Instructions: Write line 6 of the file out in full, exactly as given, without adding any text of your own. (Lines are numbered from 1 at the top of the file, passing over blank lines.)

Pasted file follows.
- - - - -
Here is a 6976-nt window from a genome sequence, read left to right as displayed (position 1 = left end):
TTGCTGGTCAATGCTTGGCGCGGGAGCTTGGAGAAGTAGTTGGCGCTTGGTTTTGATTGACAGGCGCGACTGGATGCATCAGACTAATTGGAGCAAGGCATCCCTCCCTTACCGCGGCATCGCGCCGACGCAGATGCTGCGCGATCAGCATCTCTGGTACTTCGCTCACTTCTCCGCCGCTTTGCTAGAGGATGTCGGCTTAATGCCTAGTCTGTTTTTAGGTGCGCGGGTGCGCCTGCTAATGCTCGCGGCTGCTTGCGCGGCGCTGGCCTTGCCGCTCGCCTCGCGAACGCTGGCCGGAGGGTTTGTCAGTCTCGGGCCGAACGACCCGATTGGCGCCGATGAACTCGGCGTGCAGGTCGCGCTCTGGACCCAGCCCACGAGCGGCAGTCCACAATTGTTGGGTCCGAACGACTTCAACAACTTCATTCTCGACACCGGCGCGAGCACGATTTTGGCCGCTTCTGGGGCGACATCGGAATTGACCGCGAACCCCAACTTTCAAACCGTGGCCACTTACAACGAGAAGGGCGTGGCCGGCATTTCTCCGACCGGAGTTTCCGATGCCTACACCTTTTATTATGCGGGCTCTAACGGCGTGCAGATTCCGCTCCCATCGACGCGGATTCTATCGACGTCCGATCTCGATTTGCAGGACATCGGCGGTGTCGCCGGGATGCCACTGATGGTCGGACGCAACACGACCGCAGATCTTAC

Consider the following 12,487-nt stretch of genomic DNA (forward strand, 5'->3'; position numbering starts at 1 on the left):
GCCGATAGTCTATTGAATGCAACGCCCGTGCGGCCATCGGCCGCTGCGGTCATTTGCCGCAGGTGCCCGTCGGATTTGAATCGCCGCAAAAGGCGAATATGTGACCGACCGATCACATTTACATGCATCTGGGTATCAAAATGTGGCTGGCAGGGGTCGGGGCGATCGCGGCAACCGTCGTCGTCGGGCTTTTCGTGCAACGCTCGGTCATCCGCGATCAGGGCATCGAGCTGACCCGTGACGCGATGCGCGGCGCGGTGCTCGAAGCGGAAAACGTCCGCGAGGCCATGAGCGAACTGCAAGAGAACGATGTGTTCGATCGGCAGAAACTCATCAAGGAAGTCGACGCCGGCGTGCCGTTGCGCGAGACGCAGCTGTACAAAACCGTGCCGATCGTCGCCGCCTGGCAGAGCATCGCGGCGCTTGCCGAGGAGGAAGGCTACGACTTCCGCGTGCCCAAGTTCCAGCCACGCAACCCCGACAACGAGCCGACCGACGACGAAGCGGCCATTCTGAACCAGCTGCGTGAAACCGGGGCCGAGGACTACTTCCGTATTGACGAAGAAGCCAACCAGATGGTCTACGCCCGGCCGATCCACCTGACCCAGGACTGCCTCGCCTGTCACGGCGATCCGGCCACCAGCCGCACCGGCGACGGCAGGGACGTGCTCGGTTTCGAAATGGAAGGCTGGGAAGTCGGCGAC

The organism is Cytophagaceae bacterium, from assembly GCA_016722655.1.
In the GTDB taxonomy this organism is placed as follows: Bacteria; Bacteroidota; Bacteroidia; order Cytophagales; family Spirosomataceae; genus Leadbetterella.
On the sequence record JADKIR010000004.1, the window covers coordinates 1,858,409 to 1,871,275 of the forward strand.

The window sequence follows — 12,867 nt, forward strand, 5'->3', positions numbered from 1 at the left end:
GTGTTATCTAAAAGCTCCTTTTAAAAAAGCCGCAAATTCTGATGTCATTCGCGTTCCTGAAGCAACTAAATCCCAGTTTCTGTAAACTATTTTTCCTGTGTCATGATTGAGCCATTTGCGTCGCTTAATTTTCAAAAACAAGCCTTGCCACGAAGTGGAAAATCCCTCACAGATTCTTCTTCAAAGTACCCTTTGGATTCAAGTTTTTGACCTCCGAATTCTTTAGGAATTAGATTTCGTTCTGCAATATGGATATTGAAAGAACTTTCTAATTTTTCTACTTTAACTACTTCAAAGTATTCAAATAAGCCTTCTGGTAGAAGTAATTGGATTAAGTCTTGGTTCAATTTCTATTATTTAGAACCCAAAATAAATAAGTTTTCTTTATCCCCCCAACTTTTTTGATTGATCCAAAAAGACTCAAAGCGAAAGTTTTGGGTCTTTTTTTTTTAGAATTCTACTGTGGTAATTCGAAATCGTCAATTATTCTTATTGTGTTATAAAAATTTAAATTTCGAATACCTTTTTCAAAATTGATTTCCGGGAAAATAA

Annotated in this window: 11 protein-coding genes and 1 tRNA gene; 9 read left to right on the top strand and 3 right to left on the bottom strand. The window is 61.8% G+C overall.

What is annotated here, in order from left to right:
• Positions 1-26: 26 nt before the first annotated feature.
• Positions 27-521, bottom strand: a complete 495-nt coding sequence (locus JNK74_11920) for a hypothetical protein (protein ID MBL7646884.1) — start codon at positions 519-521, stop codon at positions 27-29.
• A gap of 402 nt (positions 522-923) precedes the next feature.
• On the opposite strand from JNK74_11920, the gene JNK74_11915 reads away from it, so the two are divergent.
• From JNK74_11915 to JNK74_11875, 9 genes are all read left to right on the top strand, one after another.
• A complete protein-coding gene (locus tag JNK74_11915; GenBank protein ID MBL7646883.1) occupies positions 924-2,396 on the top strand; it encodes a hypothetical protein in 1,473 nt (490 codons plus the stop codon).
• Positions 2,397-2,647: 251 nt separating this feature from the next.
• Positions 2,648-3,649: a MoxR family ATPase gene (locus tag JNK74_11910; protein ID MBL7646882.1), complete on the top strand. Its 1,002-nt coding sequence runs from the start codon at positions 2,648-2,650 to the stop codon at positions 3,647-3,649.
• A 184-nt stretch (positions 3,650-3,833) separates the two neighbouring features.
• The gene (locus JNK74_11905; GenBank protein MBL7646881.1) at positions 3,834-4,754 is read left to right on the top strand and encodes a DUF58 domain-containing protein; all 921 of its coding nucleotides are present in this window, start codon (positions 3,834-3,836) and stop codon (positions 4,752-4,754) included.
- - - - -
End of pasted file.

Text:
In the GTDB taxonomy this organism is placed as follows: Bacteria; Bacteroidota; Bacteroidia; order Cytophagales; family Spirosomataceae; genus Leadbetterella.